Distillers to discuss ‘devastating’ retaliatory tariffs
More than 150 US distillers will gather in Washington DC this week to discuss the “devastating impacts” retaliatory tariffs have had on spirits exports and to call for permanent tax cuts for the industry.
From 22 July to 24 July, more than 150 distillers will attend the 10th annual Public Policy Conference, co-hosted by the Distilled Spirits Council of the US and the American Craft Spirits Association (ACSA).
The conference will host several legislative and regulatory sessions on key federal and state issues affecting the distilled spirits industry.
As part of this, distillers plan to discuss with lawmakers how numerous retaliatory tariffs have affected American distillers, particularly those looking to expand to international markets.
In addition to this, members will take part in more than 250 congressional visits with their home state legislators to call for support to make a federal excise tax cut on distilled spirits permanent.
The Craft Beverage Modernization Reform Act (HR 1175/S 362) was brought into effect in 2017. However, unless the law receives congressional approval, the tax cut for distillers will expire on 31 December.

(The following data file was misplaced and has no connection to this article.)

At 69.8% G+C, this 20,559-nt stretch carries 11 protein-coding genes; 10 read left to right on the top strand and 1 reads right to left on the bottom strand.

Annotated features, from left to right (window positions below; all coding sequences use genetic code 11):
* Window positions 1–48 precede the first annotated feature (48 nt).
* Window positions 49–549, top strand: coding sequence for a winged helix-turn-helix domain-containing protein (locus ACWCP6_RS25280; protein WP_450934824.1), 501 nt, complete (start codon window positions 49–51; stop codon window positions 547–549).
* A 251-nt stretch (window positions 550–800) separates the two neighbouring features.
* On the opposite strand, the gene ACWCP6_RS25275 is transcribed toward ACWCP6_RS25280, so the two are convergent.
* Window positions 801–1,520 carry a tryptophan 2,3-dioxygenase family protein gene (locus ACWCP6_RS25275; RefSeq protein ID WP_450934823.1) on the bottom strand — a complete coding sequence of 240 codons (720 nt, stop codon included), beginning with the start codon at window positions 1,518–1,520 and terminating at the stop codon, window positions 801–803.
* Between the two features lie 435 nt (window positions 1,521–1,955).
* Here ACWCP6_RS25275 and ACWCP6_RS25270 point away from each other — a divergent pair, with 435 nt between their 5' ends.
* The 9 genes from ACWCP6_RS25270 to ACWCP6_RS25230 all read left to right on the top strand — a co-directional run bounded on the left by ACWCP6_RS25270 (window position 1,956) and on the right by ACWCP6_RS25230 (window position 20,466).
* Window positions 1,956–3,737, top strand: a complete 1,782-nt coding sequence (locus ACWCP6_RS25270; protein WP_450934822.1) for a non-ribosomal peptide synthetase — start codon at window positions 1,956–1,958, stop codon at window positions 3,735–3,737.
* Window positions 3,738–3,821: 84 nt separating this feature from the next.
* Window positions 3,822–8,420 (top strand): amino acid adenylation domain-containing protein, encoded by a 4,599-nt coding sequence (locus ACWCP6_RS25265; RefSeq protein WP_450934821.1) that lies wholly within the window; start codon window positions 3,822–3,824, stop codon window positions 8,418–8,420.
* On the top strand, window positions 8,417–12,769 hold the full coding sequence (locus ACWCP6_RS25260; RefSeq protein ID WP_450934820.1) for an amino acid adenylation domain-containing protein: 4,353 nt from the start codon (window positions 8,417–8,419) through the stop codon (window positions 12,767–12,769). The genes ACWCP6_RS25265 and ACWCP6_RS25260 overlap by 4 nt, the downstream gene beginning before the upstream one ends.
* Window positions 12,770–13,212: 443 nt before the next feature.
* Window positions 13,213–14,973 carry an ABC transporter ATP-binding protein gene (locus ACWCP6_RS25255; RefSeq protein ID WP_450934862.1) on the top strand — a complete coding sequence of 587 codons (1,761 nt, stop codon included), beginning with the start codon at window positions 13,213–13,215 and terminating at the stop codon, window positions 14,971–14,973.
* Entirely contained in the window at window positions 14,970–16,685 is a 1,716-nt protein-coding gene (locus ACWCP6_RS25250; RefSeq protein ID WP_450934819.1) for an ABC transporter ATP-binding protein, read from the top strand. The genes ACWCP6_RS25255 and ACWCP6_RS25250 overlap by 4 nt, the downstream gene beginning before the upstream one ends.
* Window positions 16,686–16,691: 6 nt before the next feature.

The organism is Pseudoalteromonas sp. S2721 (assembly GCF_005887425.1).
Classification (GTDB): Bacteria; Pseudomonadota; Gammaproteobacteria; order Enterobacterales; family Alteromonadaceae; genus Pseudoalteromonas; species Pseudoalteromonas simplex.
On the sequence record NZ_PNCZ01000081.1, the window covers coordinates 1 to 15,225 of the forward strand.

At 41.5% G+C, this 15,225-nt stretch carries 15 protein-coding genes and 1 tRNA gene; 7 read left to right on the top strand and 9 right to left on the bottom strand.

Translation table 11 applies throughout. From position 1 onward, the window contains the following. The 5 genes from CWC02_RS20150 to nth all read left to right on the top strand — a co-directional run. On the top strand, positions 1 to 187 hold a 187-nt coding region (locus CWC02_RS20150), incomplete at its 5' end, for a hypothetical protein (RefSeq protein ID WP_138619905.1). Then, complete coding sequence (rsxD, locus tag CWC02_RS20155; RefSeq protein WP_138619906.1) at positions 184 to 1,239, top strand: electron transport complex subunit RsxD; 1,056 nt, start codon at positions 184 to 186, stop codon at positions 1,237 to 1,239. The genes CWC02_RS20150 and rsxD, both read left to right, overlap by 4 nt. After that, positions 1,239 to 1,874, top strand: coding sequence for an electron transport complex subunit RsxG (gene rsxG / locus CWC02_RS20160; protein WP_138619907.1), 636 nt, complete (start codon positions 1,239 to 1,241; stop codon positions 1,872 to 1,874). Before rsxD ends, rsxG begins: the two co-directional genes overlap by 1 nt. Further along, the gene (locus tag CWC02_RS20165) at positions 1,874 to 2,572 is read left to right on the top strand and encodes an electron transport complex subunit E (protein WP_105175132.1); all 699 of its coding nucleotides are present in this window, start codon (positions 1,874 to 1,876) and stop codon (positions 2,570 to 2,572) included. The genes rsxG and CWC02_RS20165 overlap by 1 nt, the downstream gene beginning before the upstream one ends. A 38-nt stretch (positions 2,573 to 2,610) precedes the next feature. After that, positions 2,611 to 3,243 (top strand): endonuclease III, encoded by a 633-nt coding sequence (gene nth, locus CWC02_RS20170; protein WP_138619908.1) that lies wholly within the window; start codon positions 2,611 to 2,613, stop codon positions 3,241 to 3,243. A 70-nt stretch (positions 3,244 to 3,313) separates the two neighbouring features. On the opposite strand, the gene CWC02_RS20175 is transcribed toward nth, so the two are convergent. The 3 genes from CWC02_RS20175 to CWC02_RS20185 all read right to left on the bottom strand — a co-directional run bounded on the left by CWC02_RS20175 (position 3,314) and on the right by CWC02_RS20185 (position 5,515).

Chris Swonger, president and CEO of the Distilled Spirits Council of the US, said: “These distillers will be delivering a unified message to legislative leaders on Capitol Hill at a critical time.
“The federal tax cut on spirits is set to expire at the end of the year and the negative impacts of the retaliatory tariffs against US spirits producers are mounting.”
Speakers at the conference include Alcohol Tax and Trade Bureau officials, senator Ron Wyden (D-OR), co-sponsor of the Craft Beverage Modernization and Tax Reform Act (S.362), senator Rob Portman (R-OH), and senator Jon Tester (D-MT).
Margie AS Lehrman, CEO of the American Craft Spirits Association, said: “This is a historic moment for our industry as more than 150 distillers from 33 states descend on Washington to rally further support for this critical, urgent legislation.
“Without permanent and immediate federal excise tax reform, the stability of this vibrant industry and the industries that surround us – agriculture, tourism and the broader hospitality industry – are bound to be paralysed.”